“As technology changes, it’s even more important that registrants ensure that their communications are appropriately recorded and are not conducted outside of official channels in order to avoid market oversight.”
— Gary Gensler, U.S. Securities and Exchange Commission, Chairperson
Federal law requires financial firms to keep detailed records of electronic messages so regulators can ensure the firms aren’t breaking anti-fraud or antitrust laws. The Government expects firms to have and enforce compliance policies and monitor business communications to stop improper conduct from happening. The rapid emergence of mobile messaging apps and the necessity to shift to remote work due to the pandemic challenged this system. However, these challenges do not excuse any business from the need to ensure their communications remain compliant. This week, we explore how regulators are cracking down on this practice, view several cases of financial institutions coming under regulatory fire for the use of unauthorized communication channels, and consider how the banking industry can get proactive to mitigate this compliance risk.
Wall Street Texting Habit Sticks Banks with $1 Billion in Fines
The five biggest U.S investment banks are expected to be fined by regulators about $1 billion for failing to monitor employees using unauthorized messaging apps, with Morgan Stanley disclosing that it expects to pay a $200 million fine. The total penalty amount is much higher than in similar cases in the past. The increased amount uses the recent JPMorgan case as the industry yardstick. In Morgan Stanley’s case, the fine is “related to a specific regulatory matter concerning the use of unapproved personal devices and the firm’s record-keeping requirements,” the firm announced.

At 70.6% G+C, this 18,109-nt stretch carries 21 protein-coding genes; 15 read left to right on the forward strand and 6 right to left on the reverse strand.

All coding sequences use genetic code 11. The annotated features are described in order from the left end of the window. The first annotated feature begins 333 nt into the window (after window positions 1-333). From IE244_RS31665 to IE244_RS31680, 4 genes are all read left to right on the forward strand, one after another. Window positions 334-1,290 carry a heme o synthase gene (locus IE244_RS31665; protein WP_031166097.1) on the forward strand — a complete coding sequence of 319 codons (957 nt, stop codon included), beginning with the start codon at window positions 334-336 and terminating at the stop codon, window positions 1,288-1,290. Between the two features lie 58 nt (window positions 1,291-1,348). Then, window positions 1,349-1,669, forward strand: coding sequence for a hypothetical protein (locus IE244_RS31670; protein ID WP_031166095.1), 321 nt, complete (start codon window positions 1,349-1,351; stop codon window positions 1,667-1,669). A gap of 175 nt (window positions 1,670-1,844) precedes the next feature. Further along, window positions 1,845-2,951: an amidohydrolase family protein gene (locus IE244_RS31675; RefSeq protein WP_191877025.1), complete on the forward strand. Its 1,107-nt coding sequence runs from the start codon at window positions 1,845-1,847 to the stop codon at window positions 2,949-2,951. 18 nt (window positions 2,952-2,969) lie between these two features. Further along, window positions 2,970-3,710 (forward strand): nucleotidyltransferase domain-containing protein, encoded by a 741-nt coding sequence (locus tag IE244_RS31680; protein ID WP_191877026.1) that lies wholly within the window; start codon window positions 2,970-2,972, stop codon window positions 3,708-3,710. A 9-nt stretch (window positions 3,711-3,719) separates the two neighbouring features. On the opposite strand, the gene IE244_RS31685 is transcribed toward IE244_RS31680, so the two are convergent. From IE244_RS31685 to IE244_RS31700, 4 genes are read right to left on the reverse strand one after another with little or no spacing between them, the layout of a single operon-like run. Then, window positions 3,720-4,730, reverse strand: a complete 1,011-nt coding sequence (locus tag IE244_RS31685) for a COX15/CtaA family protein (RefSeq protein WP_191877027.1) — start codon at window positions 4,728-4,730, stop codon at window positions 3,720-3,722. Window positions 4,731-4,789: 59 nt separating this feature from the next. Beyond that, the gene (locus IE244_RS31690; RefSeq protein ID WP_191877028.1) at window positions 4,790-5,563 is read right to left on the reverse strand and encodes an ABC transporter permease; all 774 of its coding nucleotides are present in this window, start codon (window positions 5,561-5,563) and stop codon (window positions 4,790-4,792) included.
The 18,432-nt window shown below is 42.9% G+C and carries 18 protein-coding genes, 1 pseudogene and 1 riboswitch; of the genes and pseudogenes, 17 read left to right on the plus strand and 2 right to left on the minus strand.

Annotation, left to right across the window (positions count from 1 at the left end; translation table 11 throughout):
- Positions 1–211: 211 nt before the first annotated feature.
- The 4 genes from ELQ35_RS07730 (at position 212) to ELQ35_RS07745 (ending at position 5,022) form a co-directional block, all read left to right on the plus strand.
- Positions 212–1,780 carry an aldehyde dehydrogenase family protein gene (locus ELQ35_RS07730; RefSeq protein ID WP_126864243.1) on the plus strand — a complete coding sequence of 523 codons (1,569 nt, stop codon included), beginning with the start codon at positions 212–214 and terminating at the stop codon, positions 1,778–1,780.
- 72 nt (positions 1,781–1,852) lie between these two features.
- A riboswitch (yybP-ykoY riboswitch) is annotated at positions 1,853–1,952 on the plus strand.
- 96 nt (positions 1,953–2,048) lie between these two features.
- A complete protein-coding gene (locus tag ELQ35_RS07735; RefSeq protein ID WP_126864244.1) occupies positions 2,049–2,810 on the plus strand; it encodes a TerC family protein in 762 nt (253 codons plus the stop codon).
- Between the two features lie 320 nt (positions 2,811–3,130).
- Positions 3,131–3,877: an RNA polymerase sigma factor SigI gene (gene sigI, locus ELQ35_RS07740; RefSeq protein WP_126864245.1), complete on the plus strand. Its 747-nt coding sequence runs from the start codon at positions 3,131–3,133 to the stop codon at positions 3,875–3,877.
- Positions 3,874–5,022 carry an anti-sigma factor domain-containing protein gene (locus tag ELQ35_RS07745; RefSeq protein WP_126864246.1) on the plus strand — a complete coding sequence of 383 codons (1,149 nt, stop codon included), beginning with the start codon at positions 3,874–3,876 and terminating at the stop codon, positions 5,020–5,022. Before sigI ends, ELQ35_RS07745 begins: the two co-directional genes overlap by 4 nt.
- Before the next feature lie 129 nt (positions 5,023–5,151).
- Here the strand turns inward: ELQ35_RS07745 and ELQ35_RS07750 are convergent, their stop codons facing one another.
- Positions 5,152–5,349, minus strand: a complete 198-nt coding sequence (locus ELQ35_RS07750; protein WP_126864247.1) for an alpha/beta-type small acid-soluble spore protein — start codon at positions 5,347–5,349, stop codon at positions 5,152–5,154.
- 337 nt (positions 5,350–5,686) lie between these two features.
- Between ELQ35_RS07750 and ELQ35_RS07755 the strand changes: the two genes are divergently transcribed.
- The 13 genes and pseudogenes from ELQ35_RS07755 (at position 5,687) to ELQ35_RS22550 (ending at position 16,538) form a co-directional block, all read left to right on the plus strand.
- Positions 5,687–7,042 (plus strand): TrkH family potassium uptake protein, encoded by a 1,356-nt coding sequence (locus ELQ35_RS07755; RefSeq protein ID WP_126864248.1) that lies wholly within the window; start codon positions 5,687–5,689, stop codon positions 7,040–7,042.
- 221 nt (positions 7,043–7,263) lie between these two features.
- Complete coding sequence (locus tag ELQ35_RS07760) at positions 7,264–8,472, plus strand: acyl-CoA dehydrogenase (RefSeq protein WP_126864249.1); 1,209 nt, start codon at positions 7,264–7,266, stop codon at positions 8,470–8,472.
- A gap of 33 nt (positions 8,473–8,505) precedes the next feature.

JPMorgan Hit with $200 Million in Fines for Letting Employees Use WhatsApp to Evade Regulators’ Reach
As referenced above, JPMorgan was fined $200 million by the Security and Exchange Commission and the Commodity Futures Trading Commission last December. The fines were handed down to settle charges that JPMorgan’s Wall Street division allowed employees to use WhatsApp and other platforms to get around federal record-keeping laws. The company admitted to “widespread” record-keeping failures and allowing unapproved communications since at least 2015. The move was a sign of the ongoing battle between regulators, banks, and employees over the use of personal devices made more challenging due to the increase of remote work due to the pandemic.
A Better Approach to Avoiding Misconduct
Financial firms still experience fraud and other forms of misconduct despite regulatory reform following the 2008 financial crisis. They have paid out more than $400 billion in fines over the past 12 years as a result. The traditional approach to financial regulation of imposing formal rules and investing in a strong compliance function does not protect firms against excessive risk-taking and misconduct. Consider an alternative approach to compliance. Learn about an approach that is based on the principles of behavioral psychology that involve understanding the contextual drivers of human behaviors. Introducing small changes, or “nudges,” will help eliminate misconduct at the source.
Why the Banking Industry Needs to Proactively Identify Unapproved Communications Channels
In light of last week’s news, it is worth exploring what the banking industry needs to do to stop conducting business on unapproved communications channels. This is a prevalent problem that will continue growing with ongoing remote work and new ways to communicate digitally emerging frequently. As a result, when businesses are caught, the associated costs are high. It is clear from recent cases that banks can expect regulators to watch this closely and must prepare. The best way to ensure compliance with communications policies is to train employees on where they can communicate and the consequences of working outside those bounds.